Last week, we had the announcement that the bacteria Yersinia pestis (i.e. modern plague) had been found in several seventeenth-century skeletons discovered during the Crossrail excavation at Liverpool Street. I have written before about the many people caught up in the devastating outbreak of plague in London and Lara Thorpe has already summarized the recent findings rather well so I will not rake over them again here. (If you would like to read more, I hear there is an excellent new book out exploring the Great Plague).
What I will say, more generally, is that one of the biggest mysteries when studying the Great Plague is that there is not a single mention of the hundreds of dead rats that must surely have been strewn across the streets of London if flea-born Yersinia pestis had been the primary cause of the mass mortality of 1665. To address this ‘conundrum’ we of course need to think about the contemporaneous sources we use – would dead rats have been unusual/important enough to record? Several years after the plague, the Earl of Rochester very casually refers to the many rats living in his Oxfordshire manor. It is one offhand comment within a substantial cache of correspondence, but without it we would never know about them.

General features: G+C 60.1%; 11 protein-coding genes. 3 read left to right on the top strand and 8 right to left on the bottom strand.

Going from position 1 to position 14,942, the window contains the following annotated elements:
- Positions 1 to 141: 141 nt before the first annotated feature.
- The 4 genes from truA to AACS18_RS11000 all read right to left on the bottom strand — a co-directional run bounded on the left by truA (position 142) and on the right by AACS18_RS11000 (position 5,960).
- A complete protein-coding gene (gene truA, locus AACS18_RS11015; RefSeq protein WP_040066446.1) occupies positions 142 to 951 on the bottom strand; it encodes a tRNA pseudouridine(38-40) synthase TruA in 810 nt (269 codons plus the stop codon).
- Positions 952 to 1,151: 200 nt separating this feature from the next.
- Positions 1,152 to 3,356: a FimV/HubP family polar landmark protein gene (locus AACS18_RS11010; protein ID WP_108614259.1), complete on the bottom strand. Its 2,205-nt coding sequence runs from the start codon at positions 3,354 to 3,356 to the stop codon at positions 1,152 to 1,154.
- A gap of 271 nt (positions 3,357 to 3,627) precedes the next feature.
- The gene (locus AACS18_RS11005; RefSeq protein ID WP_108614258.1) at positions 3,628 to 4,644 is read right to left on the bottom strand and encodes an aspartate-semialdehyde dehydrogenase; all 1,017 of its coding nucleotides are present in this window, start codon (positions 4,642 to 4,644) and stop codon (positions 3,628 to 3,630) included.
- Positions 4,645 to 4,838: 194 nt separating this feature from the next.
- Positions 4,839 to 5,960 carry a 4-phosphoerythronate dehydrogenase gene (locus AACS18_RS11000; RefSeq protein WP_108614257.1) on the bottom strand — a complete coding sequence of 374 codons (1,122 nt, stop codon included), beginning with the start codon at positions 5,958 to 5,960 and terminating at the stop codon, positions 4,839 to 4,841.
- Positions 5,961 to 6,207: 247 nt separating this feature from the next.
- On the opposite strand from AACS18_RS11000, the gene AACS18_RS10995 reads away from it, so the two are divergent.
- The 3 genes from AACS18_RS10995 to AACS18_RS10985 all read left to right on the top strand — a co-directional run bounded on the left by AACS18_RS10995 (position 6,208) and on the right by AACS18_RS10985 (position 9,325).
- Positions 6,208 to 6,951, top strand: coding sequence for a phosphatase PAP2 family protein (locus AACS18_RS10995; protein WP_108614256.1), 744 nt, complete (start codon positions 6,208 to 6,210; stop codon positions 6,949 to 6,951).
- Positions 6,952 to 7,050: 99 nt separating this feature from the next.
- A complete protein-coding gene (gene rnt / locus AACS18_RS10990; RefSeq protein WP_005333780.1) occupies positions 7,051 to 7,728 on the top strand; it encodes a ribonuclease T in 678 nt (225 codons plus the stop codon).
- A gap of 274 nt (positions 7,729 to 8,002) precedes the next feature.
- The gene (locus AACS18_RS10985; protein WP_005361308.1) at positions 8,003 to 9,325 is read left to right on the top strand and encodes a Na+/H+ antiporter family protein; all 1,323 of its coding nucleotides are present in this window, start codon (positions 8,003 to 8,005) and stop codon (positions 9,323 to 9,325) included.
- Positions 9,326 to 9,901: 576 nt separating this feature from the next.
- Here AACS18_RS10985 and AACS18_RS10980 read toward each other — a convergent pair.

This got me thinking about other creatures living during the Restoration period to have clawed (sorry) their way into posterity through the tiniest of archival references. Using Samuel Pepys’s Diary (because this is not a thorough survey and it is the easiest way), here are a few of my favourites:
Mice and Man